The Dignity Memorial® Network Honors Five Individuals Who Gave the Gift of Life Through Organ, Eye and Tissue Donation
HOUSTON, TX. - December 14, 2013
Todd Semon, 60, of Norwood, was very much a self-made man and treasured friendship for all facets of life. After receiving a donor heart on January 2000, Todd campaigned to speak to people waiting for transplants and to raise donor awareness through fundraising via the New York Organ Donor Network. Todd was in the unique position of being an organ recipient as well as tissue donor. His daughter Elizabeth summed up his years post-transplant as “13 bonus innings.” Todd Semon is one of five individuals being honored by the Dignity Memorial® network of funeral, and cemetery service providers for giving the greatest gift of all…the gift of life. In addition to Todd Semon, Angel Nathaniel Chacon of Pomona, Calif., Sean LaPersonerie of Copiague, N.Y., Joshua Thomas Waleryszak of Seattle, and Paul John Young of Las Vegas, will be memorialized with floragraphs—portraits made of floral and natural materials—to be decorated by family and friends in December and featured on the Donate Life float entry in the 125th Rose Parade on Jan. 1, 2014, in Pasadena, Calif.
“It is a privilege for us to be able to honor these five individuals who meant so much to their families and friends and who were able to significantly impact the lives of those with the greatest need,” said Phil Jacobs, Sr. Vice President for the Dignity Memorial provider network. “Working in the funeral industry, we believe in the importance of memorializing loved ones, and this is a wonderful opportunity to pay tribute to Todd, Angel, Sean, Joshua and Paul and the gift of life they gave to others.”
Angel Nathaniel Chacon, two months, brought much love to his family. Only two months after he was born, while Angel was in his bouncy chair, he suddenly stopped breathing. Paramedics were able to get his heart beating again, but he had no brain activity. Angel's parents said the decision to donate was easy; the reason his heart started beating again was to help others. Sean LaPersonerie, 24, served in Iraq in the U.S. Army’s Third Infantry Division, yet suffered fatal head injuries as a result of a car accident a year after returning home. After donating Sean's organs, tissue and corneas, his mother, Marie, helped found "Sean's Gift," which offers hand-knit blankets to comfort donor families.
Joshua Thomas Waleryszak, 12, was stricken with a seizure disorder not uncommon in children with developmental disabilities. Despite this disability, Joshua was a friend to all, and his presence always lit up the room. More than 350 people attended his memorial service, many of them Seattle firefighters wearing dress uniforms to honor their colleague, Joshua's mother, and Joshua. As part of his legacy, Joshua donated both kidneys and his liver.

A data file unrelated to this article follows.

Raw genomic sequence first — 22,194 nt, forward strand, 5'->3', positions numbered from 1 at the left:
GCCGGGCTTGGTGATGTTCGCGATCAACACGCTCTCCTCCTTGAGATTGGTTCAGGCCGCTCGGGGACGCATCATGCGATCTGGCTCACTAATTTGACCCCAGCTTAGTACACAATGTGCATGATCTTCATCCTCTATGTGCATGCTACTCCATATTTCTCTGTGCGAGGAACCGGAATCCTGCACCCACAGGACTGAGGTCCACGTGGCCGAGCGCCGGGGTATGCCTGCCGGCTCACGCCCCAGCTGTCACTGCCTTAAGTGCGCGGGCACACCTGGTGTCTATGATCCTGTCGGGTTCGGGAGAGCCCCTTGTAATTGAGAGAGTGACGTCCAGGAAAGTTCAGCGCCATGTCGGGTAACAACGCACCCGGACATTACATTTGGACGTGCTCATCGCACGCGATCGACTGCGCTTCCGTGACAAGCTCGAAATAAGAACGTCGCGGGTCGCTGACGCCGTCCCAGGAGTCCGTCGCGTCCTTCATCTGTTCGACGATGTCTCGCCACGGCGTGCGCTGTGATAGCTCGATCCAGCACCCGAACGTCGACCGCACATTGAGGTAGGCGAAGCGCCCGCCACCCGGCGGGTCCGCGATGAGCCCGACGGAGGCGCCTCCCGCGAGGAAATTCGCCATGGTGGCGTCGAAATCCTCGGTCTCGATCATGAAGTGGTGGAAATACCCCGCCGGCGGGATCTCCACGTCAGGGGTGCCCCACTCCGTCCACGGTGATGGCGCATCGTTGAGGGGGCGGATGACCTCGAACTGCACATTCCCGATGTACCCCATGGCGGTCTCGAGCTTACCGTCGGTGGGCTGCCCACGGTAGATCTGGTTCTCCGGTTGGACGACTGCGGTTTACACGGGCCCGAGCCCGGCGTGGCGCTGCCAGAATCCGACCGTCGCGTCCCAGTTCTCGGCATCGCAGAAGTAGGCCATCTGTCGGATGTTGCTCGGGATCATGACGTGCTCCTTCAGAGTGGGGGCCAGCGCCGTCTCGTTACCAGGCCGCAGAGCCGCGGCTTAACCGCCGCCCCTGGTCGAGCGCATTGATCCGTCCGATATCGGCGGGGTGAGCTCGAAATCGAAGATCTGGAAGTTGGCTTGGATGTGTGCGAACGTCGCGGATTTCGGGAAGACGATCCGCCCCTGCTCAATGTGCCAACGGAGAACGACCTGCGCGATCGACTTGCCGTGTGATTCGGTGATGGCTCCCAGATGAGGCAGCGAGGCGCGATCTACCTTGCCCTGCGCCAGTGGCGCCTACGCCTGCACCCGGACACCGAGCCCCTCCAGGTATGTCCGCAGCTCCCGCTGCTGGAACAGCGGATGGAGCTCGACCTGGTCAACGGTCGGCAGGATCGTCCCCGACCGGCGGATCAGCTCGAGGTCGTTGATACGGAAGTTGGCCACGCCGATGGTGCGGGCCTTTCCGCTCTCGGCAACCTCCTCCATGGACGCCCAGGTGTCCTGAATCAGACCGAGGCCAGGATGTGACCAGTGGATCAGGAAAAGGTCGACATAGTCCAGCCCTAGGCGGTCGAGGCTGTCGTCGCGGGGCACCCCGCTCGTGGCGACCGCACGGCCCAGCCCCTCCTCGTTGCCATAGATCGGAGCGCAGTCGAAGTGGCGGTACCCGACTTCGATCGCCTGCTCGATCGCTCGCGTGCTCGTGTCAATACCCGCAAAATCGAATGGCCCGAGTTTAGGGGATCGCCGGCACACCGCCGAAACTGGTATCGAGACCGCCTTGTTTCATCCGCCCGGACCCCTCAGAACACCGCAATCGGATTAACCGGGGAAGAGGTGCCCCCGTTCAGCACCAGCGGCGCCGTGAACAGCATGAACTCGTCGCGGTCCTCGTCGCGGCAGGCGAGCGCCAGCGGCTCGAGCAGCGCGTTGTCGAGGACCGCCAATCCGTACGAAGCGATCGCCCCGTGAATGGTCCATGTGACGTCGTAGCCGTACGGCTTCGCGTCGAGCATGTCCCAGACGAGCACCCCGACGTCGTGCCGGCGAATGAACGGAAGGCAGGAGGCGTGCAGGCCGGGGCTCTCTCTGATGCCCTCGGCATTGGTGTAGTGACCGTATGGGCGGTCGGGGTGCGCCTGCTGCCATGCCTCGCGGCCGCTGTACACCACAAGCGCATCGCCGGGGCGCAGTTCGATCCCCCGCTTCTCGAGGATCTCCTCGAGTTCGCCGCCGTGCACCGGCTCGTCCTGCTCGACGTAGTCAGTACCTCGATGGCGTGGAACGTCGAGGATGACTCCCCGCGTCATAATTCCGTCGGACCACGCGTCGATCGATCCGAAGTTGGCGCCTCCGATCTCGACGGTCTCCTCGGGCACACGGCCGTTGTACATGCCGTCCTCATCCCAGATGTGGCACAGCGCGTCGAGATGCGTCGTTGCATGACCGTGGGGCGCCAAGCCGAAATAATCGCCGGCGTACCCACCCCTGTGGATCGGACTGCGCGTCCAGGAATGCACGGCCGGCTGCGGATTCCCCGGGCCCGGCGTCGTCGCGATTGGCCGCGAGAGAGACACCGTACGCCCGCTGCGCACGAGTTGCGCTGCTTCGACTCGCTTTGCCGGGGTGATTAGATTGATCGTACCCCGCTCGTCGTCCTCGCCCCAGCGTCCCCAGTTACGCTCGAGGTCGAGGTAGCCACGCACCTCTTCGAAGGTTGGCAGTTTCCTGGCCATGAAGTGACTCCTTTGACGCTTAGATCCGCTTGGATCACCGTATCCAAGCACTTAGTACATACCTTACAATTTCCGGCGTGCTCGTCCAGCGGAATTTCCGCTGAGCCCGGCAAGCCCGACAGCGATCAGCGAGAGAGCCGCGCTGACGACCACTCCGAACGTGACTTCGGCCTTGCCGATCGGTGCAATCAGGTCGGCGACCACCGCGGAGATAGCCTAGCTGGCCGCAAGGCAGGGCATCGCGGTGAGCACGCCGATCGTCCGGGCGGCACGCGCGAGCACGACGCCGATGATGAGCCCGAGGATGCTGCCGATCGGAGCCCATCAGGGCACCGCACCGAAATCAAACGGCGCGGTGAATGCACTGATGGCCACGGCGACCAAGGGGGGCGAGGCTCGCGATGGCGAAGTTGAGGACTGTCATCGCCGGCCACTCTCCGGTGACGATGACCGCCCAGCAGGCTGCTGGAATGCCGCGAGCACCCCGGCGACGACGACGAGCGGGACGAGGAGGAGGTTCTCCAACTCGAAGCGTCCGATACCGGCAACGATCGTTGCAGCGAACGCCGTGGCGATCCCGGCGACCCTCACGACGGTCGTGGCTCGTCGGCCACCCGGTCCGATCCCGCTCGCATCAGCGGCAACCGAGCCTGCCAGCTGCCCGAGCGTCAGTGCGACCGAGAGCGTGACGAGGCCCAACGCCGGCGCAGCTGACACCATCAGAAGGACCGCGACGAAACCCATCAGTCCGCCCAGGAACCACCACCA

At age 19, Paul John Young became the youngest paramedic in Nevada. He spent the next 36 years saving lives as a fire captain and paramedic and was a registered organ donor. His passion for helping people is his living legacy. Paul was able to save and heal 30 lives via organ, tissue and cornea donations he made at age 55, when he died from complications after neurological surgery.
Each of these five individuals has a life story that is unique, but they all share the same outcome: each was a donor of organs, tissue and/or corneas and made a profound difference in the lives of other people.
For more than 120 years, the Tournament of Roses Parade has been an American tradition. The Dignity Memorial network of funeral, cremation and cemetery service providers is joining Donate Life’s national campaign to celebrate and honor the lifesaving gifts of organ, eye and tissue donation as part of Donate Life’s 2014 Rose Parade Float …Light Up The World. The float will be featured in the 125th annual Tournament of Roses Parade on Wednesday, Jan. 1, 2014, in Pasadena, Calif.
Light Up The World features a festival of lanterns illuminating 30 riders – all grateful organ and tissue transplant recipients – and 12 living organ donors walking alongside to demonstrate their ongoing vitality. Five enormous lamps are adorned with 81 memorial floragraph portraits of deceased donors whose legacies of life shine brightly. The riders are seated throughout a dedication garden filled with thousands of roses bearing personal messages of love, hope and remembrance.
The Donate Life float’s riders, walkers and floragraph honorees represent millions of people touched by organ, eye and tissue donation, including donor families, their deceased loved ones, living donors, transplant recipients and transplant candidates. Riders, walkers and floragraph honorees are individually sponsored by Official Partners, such as the Dignity Memorial networks, who support the Donate Life Rose Parade float.
About the Dignity Memorial® Network
The Dignity Memorial network of more than 1,800 funeral, cremation and cemetery service providers is North America’s most trusted resource for funeral and memorialization services. Dignity Memorial providers offer an unmatched combination of products and locations serving families with care, integrity, respect and service excellence. For information, please visit www.DignityMemorial.com.
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